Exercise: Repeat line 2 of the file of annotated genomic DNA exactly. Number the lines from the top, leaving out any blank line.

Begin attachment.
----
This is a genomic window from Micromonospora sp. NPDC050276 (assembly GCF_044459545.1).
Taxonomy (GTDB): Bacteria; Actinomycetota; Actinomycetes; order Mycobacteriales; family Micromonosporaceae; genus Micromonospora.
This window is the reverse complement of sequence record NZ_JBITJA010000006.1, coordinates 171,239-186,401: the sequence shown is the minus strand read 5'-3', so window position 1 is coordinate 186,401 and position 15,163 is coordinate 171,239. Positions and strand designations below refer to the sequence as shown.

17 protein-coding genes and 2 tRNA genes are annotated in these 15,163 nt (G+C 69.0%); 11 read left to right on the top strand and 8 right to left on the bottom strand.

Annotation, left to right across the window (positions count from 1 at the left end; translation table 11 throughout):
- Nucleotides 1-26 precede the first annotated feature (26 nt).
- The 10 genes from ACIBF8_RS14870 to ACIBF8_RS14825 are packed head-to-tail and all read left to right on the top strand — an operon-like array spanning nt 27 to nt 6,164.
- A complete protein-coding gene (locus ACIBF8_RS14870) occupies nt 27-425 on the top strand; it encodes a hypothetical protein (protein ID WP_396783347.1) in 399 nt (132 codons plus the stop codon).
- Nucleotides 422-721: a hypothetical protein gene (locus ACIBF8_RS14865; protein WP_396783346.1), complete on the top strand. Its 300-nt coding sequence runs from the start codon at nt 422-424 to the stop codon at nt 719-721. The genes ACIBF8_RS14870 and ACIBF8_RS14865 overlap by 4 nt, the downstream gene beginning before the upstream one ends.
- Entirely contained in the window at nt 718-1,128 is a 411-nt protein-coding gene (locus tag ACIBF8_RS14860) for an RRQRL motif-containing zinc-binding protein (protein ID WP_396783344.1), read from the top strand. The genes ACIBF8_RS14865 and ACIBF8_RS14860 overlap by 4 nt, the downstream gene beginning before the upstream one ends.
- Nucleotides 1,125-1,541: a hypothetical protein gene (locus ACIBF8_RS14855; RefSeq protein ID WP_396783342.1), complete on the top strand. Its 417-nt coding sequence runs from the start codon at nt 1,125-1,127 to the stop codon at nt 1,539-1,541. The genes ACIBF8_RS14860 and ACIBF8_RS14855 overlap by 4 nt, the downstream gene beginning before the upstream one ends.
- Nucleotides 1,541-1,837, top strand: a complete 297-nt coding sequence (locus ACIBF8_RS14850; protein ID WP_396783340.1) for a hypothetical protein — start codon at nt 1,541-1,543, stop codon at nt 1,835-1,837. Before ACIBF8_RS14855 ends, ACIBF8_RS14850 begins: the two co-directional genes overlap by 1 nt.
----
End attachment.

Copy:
Taxonomy (GTDB): Bacteria; Actinomycetota; Actinomycetes; order Mycobacteriales; family Micromonosporaceae; genus Micromonospora.